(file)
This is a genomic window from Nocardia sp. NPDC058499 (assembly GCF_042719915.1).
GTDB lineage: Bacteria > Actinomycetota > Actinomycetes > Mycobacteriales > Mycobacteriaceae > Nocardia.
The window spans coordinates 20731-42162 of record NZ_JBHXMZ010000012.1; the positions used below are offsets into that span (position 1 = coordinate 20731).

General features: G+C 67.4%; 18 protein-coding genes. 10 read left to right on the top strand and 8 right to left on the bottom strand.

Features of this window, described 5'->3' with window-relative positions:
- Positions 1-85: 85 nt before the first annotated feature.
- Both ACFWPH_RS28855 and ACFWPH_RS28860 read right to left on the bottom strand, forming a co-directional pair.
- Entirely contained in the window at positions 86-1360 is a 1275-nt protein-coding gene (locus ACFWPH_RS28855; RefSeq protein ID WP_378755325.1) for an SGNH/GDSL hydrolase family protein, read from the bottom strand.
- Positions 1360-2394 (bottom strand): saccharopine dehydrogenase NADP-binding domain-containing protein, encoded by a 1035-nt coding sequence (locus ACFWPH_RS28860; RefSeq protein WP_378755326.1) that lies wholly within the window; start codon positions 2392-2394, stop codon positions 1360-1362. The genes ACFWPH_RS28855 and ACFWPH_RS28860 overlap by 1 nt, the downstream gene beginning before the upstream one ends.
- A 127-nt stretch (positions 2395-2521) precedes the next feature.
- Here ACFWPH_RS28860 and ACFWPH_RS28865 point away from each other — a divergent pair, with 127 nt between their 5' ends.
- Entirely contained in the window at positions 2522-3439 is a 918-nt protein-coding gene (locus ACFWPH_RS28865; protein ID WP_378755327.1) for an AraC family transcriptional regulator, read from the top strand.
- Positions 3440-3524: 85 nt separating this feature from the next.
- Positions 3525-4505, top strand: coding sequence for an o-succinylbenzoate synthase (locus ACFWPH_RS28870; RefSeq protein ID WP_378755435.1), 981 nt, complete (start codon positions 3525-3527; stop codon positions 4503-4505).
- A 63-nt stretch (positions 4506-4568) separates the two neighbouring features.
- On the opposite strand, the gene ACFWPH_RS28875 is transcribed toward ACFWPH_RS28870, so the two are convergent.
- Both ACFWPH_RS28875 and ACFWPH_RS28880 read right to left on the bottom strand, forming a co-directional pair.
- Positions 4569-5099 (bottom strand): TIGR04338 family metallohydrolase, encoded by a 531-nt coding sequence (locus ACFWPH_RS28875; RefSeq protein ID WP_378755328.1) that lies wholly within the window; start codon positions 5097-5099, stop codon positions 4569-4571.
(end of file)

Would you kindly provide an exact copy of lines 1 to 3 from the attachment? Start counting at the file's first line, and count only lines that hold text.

This is a genomic window from Nocardia sp. NPDC058499 (assembly GCF_042719915.1).
GTDB lineage: Bacteria > Actinomycetota > Actinomycetes > Mycobacteriales > Mycobacteriaceae > Nocardia.
The window spans coordinates 20731-42162 of record NZ_JBHXMZ010000012.1; the positions used below are offsets into that span (position 1 = coordinate 20731).